Perpetuation: Infected seeds, plants debris and weed host plants help the fungi to survive and wind to spread.

Minor Diseases

Fusarium wilt, stem and root rot (caused by Selerotinia selerotiorum), and storage rots (caused by Rhizoctonia bataticola, Aspergillus, Penicillium and Fusarium species) are also some times cause damage to the crop and produce.


Alternaria Blight, Alternaria carthami

Symptoms: Small brown to dark spots with concetric rings appears first on lower leaves and later spread on upper ones. These spots increase in number and size, coalesce and form large irregular lesions. The center of mature spots usually becomes lighter in color. Infected seeds may show dark sunken lesions on the testa at the floret end.

Perpetuation: The disease causing fungus may perpetuate through seeds and plant debris, reported as wind borne also.

Remularia Leaf Spot, Remularia carthami

Symptoms: Light brown circular spots with silvery appearance due to fungus spores or conidia and conidiophores on leaves. These spots coalesce and form large irregular withered areas on leaves during rainy weather.

Perpetuation: Germinating conidia penetrate the stomata

Rust, Puccinia carthami

Symptoms: Orange yellow or chestnut brown colored pustules developed on leaves, flowers and capsules. When plants mature, pustules turn in to dark brown color.

Perpetuation: Wild safflower species help the fungus to survive.

Sclerotinia Wilt, Sclerotinia sclerotiorum

Symptoms: Infected plants become yellowish, light brown, wilted and killed. White mycelial growth and large whitish gray to black. Sclerotia are found on stem as well as inside stem. Shredding of the affected tissue may also take place.

Perpetuation: The disease causing fungus is soil and seed borne.


Wilt, Fusarium lim

Symptoms: End points of brances begin to droop and whole plants dry. Root bark becomes loose and shredded.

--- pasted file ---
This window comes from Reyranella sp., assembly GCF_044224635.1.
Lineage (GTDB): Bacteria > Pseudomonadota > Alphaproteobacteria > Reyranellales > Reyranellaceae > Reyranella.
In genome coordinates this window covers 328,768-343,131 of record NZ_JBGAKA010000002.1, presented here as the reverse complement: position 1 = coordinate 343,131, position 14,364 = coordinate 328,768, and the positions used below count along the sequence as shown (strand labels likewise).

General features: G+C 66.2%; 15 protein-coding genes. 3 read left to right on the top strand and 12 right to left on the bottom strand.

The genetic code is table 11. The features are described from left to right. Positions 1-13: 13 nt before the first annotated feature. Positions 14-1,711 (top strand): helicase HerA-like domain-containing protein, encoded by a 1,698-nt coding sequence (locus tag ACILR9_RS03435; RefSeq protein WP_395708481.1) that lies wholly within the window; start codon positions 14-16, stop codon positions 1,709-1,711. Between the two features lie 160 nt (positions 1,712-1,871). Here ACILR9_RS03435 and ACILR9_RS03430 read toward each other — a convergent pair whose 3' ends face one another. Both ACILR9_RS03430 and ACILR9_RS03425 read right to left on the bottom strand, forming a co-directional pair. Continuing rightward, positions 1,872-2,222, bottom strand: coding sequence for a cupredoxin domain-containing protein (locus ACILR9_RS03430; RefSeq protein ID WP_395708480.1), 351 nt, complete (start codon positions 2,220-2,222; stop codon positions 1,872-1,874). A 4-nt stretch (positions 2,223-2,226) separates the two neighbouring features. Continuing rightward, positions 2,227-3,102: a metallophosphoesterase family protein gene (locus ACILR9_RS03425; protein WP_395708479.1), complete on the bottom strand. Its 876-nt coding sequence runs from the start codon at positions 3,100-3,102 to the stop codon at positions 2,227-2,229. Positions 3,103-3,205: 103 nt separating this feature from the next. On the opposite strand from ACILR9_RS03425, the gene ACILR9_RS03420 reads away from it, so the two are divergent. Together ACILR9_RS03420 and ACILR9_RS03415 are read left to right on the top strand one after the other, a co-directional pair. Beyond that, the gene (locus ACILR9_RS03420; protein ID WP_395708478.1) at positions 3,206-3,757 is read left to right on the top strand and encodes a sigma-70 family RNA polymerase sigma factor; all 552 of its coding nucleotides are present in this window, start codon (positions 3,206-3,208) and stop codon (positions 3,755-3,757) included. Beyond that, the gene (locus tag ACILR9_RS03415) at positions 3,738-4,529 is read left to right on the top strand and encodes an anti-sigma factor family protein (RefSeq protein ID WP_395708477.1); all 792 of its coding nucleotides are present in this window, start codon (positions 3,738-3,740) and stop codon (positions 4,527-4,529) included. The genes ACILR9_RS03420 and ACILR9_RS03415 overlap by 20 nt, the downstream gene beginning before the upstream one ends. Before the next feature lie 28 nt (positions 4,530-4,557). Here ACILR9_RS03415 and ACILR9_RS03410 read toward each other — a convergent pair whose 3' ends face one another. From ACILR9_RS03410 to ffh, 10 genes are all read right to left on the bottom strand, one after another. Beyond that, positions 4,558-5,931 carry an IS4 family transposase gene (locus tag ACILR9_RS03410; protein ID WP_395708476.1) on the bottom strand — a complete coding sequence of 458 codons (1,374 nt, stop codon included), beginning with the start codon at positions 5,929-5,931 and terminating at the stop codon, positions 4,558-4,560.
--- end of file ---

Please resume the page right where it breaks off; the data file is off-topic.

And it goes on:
Perpetuation: The fungus is reported as soil borne.

Control strategies

1. Cultivation of disease resistant or tolerant varieties are alone safe, economical and most easy way against all diseases.

2. Healthy and un-damaged quality seeds should be used, otherwise seed treatment with any suitable seed dressing fungicide must be done.

3. Crop rotation with non host crops for 2-3 years is also reported as beneficial.

4. Proper tillage operations can minimize the diseases caused by seed borne pathogens.

5. Irrigation water and fertilizers must be applied as per requirement of the crop with normal methods and proper dose.

6. Collection and burning of diseased plant parts and debris may minimize disease intensity.


1. Bhatti, I. M. and A. T. Soomro. 1996. Agricultural inputs and field crop production in Sindh. Agri. Res. Sindh, Hyderabad.

2. Bhatti, I. M. and M. M. Jiskani. 1996. Modern Agricultural Guide. Agri. Res. Sindh, Hyderabad.

3. Chaudhry, A. H., B. R. Oad and K. Mehraj. 1988. Highlights of improvement research on oilsed crops in Sindh. A. R. I., Tandojam.

4. Hafiz, A. 1986. Plant diseases. PARC, Islamabad.

5. Khoso, A. W. 1992. Crops of Sindh. 5th revised edition.

6. Mirza. M. S. 1988, Major diseases of oilseed crops in Pakistan. In 'Field crop diseases', CDRI, NARC, PARC, Islamabad.

7. State Bank of Pakistan, Annual Report, 1999-2000.